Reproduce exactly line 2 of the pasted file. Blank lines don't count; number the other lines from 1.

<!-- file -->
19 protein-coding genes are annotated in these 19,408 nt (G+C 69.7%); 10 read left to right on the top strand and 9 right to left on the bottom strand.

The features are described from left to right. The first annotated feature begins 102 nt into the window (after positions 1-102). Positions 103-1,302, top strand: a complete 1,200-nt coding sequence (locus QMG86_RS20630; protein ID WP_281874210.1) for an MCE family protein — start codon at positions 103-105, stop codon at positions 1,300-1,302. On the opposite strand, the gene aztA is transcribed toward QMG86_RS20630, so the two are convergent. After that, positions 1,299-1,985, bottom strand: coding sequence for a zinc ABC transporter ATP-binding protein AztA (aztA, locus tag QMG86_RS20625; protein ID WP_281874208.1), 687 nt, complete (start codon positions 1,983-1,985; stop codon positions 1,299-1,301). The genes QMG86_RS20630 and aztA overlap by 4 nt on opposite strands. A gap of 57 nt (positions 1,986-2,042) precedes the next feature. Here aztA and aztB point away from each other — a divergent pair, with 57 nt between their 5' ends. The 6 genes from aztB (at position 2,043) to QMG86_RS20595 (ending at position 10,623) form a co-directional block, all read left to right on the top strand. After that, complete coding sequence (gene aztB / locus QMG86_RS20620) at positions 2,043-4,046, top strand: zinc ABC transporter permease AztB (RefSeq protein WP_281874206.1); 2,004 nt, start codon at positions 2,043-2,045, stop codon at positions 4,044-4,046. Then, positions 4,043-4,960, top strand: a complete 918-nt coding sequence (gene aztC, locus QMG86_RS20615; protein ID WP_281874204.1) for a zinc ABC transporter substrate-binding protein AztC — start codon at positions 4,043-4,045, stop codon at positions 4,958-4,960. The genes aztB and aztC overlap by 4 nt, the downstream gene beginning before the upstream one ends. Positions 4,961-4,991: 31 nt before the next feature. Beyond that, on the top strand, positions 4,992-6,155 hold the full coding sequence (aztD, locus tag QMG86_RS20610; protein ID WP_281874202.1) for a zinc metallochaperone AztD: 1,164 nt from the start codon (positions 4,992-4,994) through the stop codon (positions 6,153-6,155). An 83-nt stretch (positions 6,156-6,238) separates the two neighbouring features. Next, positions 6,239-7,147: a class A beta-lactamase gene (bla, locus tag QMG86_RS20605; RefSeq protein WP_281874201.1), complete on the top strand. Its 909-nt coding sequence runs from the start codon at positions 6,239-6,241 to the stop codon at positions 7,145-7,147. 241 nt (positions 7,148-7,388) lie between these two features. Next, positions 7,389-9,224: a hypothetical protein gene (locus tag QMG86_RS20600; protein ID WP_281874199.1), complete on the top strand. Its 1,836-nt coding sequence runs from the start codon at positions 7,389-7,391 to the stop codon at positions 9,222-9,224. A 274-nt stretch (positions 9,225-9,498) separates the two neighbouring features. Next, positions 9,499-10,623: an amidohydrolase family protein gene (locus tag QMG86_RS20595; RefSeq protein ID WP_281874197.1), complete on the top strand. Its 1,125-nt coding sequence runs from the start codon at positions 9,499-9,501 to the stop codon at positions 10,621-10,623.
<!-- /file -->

The features are described from left to right. The first annotated feature begins 102 nt into the window (after positions 1-102). Positions 103-1,302, top strand: a complete 1,200-nt coding sequence (locus QMG86_RS20630; protein ID WP_281874210.1) for an MCE family protein — start codon at positions 103-105, stop codon at positions 1,300-1,302. On the opposite strand, the gene aztA is transcribed toward QMG86_RS20630, so the two are convergent. After that, positions 1,299-1,985, bottom strand: coding sequence for a zinc ABC transporter ATP-binding protein AztA (aztA, locus tag QMG86_RS20625; protein ID WP_281874208.1), 687 nt, complete (start codon positions 1,983-1,985; stop codon positions 1,299-1,301). The genes QMG86_RS20630 and aztA overlap by 4 nt on opposite strands. A gap of 57 nt (positions 1,986-2,042) precedes the next feature. Here aztA and aztB point away from each other — a divergent pair, with 57 nt between their 5' ends. The 6 genes from aztB (at position 2,043) to QMG86_RS20595 (ending at position 10,623) form a co-directional block, all read left to right on the top strand. After that, complete coding sequence (gene aztB / locus QMG86_RS20620) at positions 2,043-4,046, top strand: zinc ABC transporter permease AztB (RefSeq protein WP_281874206.1); 2,004 nt, start codon at positions 2,043-2,045, stop codon at positions 4,044-4,046. Then, positions 4,043-4,960, top strand: a complete 918-nt coding sequence (gene aztC, locus QMG86_RS20615; protein ID WP_281874204.1) for a zinc ABC transporter substrate-binding protein AztC — start codon at positions 4,043-4,045, stop codon at positions 4,958-4,960. The genes aztB and aztC overlap by 4 nt, the downstream gene beginning before the upstream one ends. Positions 4,961-4,991: 31 nt before the next feature. Beyond that, on the top strand, positions 4,992-6,155 hold the full coding sequence (aztD, locus tag QMG86_RS20610; protein ID WP_281874202.1) for a zinc metallochaperone AztD: 1,164 nt from the start codon (positions 4,992-4,994) through the stop codon (positions 6,153-6,155). An 83-nt stretch (positions 6,156-6,238) separates the two neighbouring features. Next, positions 6,239-7,147: a class A beta-lactamase gene (bla, locus tag QMG86_RS20605; RefSeq protein WP_281874201.1), complete on the top strand. Its 909-nt coding sequence runs from the start codon at positions 6,239-6,241 to the stop codon at positions 7,145-7,147. 241 nt (positions 7,148-7,388) lie between these two features. Next, positions 7,389-9,224: a hypothetical protein gene (locus tag QMG86_RS20600; protein ID WP_281874199.1), complete on the top strand. Its 1,836-nt coding sequence runs from the start codon at positions 7,389-7,391 to the stop codon at positions 9,222-9,224. A 274-nt stretch (positions 9,225-9,498) separates the two neighbouring features. Next, positions 9,499-10,623: an amidohydrolase family protein gene (locus tag QMG86_RS20595; RefSeq protein ID WP_281874197.1), complete on the top strand. Its 1,125-nt coding sequence runs from the start codon at positions 9,499-9,501 to the stop codon at positions 10,621-10,623.